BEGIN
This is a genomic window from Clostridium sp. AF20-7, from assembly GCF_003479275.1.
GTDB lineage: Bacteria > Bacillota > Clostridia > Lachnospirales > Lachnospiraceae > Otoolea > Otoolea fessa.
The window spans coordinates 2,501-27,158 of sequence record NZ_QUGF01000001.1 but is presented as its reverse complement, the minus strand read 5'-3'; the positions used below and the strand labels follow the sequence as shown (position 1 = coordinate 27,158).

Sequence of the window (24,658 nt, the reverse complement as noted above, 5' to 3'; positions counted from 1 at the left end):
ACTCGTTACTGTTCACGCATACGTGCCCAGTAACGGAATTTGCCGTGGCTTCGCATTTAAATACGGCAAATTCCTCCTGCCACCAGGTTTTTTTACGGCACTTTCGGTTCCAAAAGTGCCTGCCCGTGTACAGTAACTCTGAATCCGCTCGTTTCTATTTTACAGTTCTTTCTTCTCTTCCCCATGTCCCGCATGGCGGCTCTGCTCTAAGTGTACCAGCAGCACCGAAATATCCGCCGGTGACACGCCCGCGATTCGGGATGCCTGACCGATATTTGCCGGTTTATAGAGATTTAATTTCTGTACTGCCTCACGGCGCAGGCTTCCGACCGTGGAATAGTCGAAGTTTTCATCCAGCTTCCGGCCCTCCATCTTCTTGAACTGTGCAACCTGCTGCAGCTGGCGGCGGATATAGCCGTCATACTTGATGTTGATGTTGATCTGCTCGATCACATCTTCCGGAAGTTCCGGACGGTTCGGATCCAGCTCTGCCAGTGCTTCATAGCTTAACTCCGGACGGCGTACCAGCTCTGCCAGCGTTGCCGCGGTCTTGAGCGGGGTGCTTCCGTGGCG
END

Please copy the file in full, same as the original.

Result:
This is a genomic window from Clostridium sp. AF20-7, from assembly GCF_003479275.1.
GTDB lineage: Bacteria > Bacillota > Clostridia > Lachnospirales > Lachnospiraceae > Otoolea > Otoolea fessa.
The window spans coordinates 2,501-27,158 of sequence record NZ_QUGF01000001.1 but is presented as its reverse complement, the minus strand read 5'-3'; the positions used below and the strand labels follow the sequence as shown (position 1 = coordinate 27,158).

Sequence of the window (24,658 nt, the reverse complement as noted above, 5' to 3'; positions counted from 1 at the left end):
ACTCGTTACTGTTCACGCATACGTGCCCAGTAACGGAATTTGCCGTGGCTTCGCATTTAAATACGGCAAATTCCTCCTGCCACCAGGTTTTTTTACGGCACTTTCGGTTCCAAAAGTGCCTGCCCGTGTACAGTAACTCTGAATCCGCTCGTTTCTATTTTACAGTTCTTTCTTCTCTTCCCCATGTCCCGCATGGCGGCTCTGCTCTAAGTGTACCAGCAGCACCGAAATATCCGCCGGTGACACGCCCGCGATTCGGGATGCCTGACCGATATTTGCCGGTTTATAGAGATTTAATTTCTGTACTGCCTCACGGCGCAGGCTTCCGACCGTGGAATAGTCGAAGTTTTCATCCAGCTTCCGGCCCTCCATCTTCTTGAACTGTGCAACCTGCTGCAGCTGGCGGCGGATATAGCCGTCATACTTGATGTTGATGTTGATCTGCTCGATCACATCTTCCGGAAGTTCCGGACGGTTCGGATCCAGCTCTGCCAGTGCTTCATAGCTTAACTCCGGACGGCGTACCAGCTCTGCCAGCGTTGCCGCGGTCTTGAGCGGGGTGCTTCCGTGGCG